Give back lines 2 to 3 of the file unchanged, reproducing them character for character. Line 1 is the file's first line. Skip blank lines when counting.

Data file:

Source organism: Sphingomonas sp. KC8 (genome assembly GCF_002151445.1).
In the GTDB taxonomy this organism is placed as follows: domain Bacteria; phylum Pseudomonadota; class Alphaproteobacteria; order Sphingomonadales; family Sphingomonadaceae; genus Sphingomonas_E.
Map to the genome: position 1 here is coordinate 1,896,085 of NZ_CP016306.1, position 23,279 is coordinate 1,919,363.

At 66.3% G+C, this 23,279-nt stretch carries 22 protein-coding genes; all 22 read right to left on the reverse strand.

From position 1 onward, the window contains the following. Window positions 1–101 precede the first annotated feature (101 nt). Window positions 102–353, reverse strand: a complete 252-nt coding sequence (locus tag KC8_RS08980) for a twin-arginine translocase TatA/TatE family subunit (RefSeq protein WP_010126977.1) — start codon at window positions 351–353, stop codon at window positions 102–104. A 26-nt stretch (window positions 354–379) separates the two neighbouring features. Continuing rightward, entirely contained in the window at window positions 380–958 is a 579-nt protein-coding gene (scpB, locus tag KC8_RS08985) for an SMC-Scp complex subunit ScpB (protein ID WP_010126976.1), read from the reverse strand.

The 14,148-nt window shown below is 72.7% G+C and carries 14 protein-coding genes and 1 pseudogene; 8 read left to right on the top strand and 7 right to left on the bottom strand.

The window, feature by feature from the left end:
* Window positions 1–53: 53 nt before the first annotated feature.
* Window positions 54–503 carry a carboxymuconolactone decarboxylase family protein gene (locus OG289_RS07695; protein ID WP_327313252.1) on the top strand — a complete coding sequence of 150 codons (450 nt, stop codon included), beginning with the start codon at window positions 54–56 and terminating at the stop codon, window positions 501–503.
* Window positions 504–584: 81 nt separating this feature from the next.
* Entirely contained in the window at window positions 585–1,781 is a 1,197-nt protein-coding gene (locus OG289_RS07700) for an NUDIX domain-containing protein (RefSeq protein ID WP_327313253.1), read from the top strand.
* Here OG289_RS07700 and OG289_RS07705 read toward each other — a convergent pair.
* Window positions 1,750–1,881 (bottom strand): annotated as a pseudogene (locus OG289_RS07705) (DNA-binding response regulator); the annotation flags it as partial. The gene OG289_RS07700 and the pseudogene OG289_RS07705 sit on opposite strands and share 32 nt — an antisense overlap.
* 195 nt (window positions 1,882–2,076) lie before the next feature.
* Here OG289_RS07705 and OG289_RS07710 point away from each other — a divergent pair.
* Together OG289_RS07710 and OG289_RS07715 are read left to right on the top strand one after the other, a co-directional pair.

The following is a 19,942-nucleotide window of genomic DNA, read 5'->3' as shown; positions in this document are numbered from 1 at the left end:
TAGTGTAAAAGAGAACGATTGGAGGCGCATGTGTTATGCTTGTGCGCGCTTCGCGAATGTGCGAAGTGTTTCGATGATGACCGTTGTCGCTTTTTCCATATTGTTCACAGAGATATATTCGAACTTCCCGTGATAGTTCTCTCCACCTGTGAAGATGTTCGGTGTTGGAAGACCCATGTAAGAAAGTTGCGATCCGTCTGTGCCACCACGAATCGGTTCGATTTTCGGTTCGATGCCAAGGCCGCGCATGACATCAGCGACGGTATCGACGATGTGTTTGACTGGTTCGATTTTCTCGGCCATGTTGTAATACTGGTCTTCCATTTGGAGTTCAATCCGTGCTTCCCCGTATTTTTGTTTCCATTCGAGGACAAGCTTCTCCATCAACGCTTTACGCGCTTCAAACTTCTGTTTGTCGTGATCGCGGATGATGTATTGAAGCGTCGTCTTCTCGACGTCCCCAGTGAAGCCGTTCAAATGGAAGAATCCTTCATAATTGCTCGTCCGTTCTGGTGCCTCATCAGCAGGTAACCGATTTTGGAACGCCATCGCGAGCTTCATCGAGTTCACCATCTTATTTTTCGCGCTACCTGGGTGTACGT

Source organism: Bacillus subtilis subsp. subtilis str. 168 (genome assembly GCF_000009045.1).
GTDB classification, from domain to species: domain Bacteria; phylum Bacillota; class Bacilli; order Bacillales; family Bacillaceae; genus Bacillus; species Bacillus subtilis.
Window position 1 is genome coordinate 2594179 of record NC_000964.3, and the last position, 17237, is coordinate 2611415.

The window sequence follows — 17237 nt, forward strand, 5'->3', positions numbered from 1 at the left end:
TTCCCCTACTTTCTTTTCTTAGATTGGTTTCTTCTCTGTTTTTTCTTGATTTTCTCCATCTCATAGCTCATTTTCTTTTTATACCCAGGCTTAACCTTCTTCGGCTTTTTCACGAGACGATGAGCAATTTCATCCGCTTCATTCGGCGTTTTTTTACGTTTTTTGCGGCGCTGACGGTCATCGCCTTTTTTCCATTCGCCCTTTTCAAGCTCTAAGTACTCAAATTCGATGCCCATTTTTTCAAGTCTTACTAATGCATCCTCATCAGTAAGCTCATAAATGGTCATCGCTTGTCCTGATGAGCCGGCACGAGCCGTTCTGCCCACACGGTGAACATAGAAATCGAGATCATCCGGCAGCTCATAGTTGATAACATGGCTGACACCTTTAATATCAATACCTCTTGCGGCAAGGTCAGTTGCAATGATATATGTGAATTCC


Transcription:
In the GTDB taxonomy this organism is placed as follows: domain Bacteria; phylum Pseudomonadota; class Alphaproteobacteria; order Sphingomonadales; family Sphingomonadaceae; genus Sphingomonas_E.
Map to the genome: position 1 here is coordinate 1,896,085 of NZ_CP016306.1, position 23,279 is coordinate 1,919,363.